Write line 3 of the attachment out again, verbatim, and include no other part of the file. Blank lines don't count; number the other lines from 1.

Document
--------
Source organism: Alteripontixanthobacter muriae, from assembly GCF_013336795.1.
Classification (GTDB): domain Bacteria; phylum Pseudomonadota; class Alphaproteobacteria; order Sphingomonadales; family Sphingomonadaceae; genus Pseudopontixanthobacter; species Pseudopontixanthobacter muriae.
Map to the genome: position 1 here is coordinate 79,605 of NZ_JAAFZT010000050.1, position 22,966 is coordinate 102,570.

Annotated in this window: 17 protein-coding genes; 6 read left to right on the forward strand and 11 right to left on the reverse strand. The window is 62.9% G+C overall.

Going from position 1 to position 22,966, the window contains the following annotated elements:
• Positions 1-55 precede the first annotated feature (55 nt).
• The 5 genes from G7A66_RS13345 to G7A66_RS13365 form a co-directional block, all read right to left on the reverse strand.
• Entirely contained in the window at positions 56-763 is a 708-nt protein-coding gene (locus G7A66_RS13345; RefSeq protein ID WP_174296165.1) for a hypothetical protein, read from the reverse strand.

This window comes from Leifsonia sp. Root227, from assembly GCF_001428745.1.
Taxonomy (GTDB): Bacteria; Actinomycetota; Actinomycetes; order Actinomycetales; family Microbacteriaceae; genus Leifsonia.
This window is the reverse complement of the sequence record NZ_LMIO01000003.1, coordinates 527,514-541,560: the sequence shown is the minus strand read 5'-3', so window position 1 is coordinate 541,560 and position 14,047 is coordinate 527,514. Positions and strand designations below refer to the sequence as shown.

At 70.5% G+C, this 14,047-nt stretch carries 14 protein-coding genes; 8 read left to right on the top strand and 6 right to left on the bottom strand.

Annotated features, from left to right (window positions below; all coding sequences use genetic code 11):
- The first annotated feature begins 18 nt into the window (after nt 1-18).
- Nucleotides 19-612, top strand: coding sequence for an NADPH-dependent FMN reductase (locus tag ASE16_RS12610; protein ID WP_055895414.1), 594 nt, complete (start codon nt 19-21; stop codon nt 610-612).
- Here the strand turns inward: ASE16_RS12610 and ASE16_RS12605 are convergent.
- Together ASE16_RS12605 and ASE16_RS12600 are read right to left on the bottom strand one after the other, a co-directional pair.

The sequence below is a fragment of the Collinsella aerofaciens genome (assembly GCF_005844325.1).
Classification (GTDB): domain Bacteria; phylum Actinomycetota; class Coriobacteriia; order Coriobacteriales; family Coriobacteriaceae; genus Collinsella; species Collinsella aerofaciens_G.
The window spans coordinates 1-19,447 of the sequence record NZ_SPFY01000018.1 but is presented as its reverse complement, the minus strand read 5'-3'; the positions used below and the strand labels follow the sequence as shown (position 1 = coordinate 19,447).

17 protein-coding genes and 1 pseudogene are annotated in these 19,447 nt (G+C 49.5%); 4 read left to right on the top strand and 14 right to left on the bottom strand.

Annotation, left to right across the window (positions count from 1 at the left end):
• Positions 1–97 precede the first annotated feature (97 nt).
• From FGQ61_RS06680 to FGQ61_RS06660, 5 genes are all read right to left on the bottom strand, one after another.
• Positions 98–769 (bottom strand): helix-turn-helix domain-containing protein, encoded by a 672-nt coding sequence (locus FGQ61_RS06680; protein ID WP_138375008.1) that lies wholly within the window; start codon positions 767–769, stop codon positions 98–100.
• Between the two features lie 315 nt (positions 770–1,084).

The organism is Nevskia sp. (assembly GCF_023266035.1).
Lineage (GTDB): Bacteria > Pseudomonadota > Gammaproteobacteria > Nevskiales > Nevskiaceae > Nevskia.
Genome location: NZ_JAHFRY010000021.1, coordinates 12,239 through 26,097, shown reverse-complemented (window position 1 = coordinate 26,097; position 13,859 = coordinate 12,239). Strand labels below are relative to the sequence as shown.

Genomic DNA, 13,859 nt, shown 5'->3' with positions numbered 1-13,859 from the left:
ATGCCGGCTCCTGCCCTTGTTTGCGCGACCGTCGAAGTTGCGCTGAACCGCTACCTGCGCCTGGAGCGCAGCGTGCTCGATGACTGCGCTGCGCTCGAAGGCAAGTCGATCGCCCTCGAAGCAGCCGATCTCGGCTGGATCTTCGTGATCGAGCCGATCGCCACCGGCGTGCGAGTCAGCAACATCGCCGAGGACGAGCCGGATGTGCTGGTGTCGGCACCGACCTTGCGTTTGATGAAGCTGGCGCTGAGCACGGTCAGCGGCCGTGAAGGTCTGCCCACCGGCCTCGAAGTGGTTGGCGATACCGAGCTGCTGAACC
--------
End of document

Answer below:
Map to the genome: position 1 here is coordinate 79,605 of NZ_JAAFZT010000050.1, position 22,966 is coordinate 102,570.